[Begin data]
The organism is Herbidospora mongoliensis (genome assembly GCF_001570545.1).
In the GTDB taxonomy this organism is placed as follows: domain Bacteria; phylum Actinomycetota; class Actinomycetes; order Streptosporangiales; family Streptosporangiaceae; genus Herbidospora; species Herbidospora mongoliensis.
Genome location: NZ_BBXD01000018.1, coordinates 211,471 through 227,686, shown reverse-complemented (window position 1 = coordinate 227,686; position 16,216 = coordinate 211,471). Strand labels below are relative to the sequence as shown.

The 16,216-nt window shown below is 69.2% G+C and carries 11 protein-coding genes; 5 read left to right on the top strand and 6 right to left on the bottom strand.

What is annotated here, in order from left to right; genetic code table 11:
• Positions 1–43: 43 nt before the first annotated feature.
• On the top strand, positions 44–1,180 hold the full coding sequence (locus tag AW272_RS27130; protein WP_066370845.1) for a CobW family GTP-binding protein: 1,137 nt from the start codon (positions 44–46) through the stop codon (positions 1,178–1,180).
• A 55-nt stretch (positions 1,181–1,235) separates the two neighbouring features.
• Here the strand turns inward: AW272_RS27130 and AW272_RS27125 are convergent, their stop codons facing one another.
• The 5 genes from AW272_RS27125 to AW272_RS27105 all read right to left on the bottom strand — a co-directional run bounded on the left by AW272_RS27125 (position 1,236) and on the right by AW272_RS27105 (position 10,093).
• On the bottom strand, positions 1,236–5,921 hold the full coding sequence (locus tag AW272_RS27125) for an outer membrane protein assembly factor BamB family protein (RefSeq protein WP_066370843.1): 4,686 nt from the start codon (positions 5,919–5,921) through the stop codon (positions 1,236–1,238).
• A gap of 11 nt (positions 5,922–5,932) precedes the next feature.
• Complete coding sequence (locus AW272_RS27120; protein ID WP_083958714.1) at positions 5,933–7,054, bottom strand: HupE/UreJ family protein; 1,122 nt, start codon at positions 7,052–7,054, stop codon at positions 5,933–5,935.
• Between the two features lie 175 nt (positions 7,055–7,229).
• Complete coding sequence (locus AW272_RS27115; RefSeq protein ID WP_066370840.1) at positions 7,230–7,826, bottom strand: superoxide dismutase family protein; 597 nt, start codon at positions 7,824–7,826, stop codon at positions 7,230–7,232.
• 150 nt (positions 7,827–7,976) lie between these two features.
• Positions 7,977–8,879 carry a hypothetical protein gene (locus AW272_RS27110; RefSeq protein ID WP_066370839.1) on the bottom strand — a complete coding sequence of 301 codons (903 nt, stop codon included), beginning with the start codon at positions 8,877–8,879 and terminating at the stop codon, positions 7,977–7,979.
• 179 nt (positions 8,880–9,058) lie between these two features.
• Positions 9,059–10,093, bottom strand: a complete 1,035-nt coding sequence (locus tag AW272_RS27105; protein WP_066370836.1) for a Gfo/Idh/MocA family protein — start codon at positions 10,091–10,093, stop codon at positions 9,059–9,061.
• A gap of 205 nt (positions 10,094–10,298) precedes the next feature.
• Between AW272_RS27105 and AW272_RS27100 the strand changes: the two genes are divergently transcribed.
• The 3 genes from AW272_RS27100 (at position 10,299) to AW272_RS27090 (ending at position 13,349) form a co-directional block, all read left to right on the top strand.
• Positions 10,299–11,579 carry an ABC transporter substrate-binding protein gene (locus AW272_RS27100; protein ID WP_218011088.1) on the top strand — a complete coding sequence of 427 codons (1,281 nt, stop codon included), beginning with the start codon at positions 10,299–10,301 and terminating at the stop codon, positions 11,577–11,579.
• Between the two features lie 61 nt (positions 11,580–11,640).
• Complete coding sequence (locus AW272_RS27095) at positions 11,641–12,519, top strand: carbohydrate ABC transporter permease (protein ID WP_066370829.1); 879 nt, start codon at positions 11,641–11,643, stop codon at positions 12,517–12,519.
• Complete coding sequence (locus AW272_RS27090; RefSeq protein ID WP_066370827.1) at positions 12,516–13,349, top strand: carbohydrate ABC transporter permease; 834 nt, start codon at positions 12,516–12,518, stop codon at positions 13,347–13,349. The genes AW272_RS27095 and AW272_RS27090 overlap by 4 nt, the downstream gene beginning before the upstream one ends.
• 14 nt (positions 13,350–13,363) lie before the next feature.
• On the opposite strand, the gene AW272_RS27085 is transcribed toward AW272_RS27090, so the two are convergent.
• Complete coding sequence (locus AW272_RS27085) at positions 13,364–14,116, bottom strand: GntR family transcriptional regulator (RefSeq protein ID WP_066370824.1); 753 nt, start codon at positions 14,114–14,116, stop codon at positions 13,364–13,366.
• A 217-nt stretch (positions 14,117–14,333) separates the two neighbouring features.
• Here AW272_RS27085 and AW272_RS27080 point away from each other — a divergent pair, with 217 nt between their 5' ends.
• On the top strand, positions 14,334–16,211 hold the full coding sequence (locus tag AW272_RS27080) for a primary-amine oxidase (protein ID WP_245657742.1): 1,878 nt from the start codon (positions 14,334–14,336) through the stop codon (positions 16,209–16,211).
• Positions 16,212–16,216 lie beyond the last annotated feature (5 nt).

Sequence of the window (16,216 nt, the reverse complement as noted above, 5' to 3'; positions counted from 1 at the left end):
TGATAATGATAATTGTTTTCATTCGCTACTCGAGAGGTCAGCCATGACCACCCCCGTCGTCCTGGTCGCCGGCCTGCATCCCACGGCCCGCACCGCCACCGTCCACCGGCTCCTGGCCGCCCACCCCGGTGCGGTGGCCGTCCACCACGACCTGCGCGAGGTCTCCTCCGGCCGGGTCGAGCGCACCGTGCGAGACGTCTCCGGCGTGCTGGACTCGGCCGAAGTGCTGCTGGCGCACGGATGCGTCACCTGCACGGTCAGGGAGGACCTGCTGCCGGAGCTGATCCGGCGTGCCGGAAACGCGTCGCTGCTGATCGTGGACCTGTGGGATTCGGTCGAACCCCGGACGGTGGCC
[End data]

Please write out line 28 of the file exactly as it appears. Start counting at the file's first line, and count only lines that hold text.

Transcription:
• On the opposite strand, the gene AW272_RS27085 is transcribed toward AW272_RS27090, so the two are convergent.